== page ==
Early in the winter of 2016, Sudhanshu Mani, who had 25 months remaining on his contract with the Indian Railways, made the decision to materialize a long-held desire. The Vande Bharat Express, also known as Train 18, began its commercial run a fortnight ago. Mani, the general manager of Integral Coach Factory in Chennai at the time, ordered his employees to start working on it.
Why do our trains always have the same appearance? Exactly the same metallic container with blank windows and doors? The author of India’s first semi-high-speed train set Train-18 Vande Bharat Express and the former general manager of the largest coach manufacturer for Indian Railways, Integral Coach Factory (ICF), Sudhanshu Mani, answers this most frequent query from commuters in his book titled, My train story 18.
In his published book, Mani describes his efforts to overcome the “babudom” barrier in order to construct and commission India’s first-ever semi-high-speed train set. Mani claimed that the thick layers of bureaucracy had attempted to thwart him at every turn since the first day and that the only reason he had been successful was because of the tenacity of his team at the ICF, with the backing of the chairman of the Railway Board and the railway minister.
Under Mani’s direction, the ICF conceptualized, constructed, and developed a 16-coach train set in 2018 that was intended for a test speed of 180 km/h and an operating speed of 160 kmph. Compared to the industry usual of roughly three to four years, the project was finished in a record-breaking time of about 18 months. The train cost R97 crore, or about one-third of what it would have cost to import one, from the drawing board to its finished physical form moving down a track. The Vande Bharat Express, first known as Train 18 and later renamed, was an instant hit and came to symbolize the inherently inventive spirit of a new India. On February 15, 2019, Prime Minister Narendra Modi signaled the start of the race.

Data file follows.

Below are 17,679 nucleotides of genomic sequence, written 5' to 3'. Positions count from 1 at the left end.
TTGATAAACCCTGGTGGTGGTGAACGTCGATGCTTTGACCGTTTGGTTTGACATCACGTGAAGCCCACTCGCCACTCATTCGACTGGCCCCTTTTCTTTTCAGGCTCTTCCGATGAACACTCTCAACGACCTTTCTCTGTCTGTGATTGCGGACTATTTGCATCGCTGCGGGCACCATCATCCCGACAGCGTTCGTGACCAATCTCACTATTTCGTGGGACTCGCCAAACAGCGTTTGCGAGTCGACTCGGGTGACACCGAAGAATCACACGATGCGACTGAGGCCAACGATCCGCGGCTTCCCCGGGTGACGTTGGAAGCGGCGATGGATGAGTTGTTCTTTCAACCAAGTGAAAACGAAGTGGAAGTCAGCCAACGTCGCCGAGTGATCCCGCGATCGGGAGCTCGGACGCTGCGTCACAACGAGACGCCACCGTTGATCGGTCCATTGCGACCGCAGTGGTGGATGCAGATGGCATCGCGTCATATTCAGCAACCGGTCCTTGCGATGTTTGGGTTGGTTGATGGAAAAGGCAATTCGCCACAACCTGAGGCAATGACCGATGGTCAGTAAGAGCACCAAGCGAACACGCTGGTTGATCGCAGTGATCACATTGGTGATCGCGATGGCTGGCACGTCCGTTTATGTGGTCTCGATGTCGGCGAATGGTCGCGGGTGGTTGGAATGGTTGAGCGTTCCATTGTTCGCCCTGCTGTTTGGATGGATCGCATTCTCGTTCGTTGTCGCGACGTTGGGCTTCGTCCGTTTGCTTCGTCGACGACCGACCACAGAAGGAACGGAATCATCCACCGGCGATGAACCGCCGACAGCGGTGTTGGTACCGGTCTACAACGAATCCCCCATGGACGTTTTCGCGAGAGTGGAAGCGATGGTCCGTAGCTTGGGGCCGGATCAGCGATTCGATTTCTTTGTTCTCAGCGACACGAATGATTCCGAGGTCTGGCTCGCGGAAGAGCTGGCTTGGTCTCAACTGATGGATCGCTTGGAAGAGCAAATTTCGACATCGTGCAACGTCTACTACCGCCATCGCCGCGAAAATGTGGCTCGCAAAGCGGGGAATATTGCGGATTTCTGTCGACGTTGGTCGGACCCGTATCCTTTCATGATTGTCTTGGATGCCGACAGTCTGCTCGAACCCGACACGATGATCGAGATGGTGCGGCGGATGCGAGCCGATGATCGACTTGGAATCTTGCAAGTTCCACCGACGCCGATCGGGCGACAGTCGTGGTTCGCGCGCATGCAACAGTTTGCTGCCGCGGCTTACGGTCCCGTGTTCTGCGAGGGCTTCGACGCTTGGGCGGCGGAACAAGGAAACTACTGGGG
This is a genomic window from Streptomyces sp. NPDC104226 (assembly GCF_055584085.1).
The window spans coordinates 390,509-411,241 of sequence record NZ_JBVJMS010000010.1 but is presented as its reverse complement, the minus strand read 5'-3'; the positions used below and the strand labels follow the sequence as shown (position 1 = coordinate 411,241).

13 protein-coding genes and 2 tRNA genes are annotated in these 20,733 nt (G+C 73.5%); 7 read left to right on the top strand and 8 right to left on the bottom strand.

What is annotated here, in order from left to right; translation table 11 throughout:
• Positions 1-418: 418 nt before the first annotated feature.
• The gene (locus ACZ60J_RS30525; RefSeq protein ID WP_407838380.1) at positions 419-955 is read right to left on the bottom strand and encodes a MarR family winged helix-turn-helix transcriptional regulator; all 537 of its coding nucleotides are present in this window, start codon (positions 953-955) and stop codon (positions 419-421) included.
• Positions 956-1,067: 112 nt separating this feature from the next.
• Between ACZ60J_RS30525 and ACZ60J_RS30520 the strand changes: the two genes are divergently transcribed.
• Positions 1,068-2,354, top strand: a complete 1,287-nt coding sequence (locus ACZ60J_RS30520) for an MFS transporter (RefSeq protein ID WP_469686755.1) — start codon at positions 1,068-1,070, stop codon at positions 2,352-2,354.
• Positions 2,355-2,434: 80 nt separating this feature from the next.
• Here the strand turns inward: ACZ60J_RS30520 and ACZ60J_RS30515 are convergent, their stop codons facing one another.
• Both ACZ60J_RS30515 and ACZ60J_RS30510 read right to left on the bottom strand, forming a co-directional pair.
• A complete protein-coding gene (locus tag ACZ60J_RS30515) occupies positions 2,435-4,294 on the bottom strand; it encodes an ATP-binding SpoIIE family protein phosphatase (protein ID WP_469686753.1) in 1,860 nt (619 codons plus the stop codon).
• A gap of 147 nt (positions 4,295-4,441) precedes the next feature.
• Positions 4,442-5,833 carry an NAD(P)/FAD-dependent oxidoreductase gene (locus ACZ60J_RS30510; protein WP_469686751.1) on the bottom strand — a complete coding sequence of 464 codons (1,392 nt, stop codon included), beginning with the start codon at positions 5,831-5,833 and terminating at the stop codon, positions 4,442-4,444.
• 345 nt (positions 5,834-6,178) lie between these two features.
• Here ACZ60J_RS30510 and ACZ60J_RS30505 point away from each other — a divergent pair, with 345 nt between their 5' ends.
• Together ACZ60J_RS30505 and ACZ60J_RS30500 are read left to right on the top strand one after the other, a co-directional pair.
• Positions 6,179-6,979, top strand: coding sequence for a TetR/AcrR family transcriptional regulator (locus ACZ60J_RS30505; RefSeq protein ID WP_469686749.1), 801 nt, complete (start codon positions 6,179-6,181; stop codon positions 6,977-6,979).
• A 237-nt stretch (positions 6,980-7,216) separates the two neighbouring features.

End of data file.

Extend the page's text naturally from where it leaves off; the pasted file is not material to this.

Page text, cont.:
He questioned, “Over the years in the Indian Railway trains, the only thing which changed has been the color [from gulf red to blue]. The introduction of air-conditioned coaches was a minor mutation, but that happened 40 years ago, and these AC coaches have absolutely the same recall. So why does a large 170-year-old organization with thousands of lookalike trains keep churning out more similar-looking ones?”.
Mani claims that Indian Railways has a rich history and legacy that dates back over 200 years, however, he adds, “My book is not about this legacy. It is about my despair and anguish. I have for you in this book, the story of the making of Train 18. This was the first time that our country got a fully homegrown modern rolling stock, i.e., a railway vehicle for which the concept to design engineering to manufacture to validation, and testing was done entirely in India at ICF Chennai. This is not a story of one man alone, it is the story of a dedicated team of Indians telling you that we, in India, can also do it.”
Mani describes how, when other board members urged importing it, he had to break the ice and ask the late AK Mittal, the chairman of the railway board at the time, for permission to make just two of these trains at the facility. “I begged. “Sir, you are the Chairman; nobody can restrain you.” You claim ICF can handle it. Let the board import anything they want; just give me approval for two trains, and I’ll make it at a cost that’s a third of what it would cost to import. And now, sir, unless you give me this okay, I’m going to grasp hold of your feet and not let go.
Due to the Indian Railways’ bureaucracy’s traditional mindset, all of this persuasion was necessary. Coaches are maintained in one wing, and locomotives in the other. Who would do it with a train set that was neither a carriage nor a locomotive? Who’d be the train’s owner?
He beamed, “But after hard work and determination, we could turn out the best possible product and today everyone is proud of it. We faced troubles and vigilance inquiries and are still facing problems, but we showed the world that India could manufacture the best.”
Indian Railways has now planned to acquire 44 sets of Train 18 by 2022, but there are signs that the project would be delayed well into 2024. After first almost abandoning it, which caused delays and a plethora of technical studies, the project was almost abandoned in the first place.
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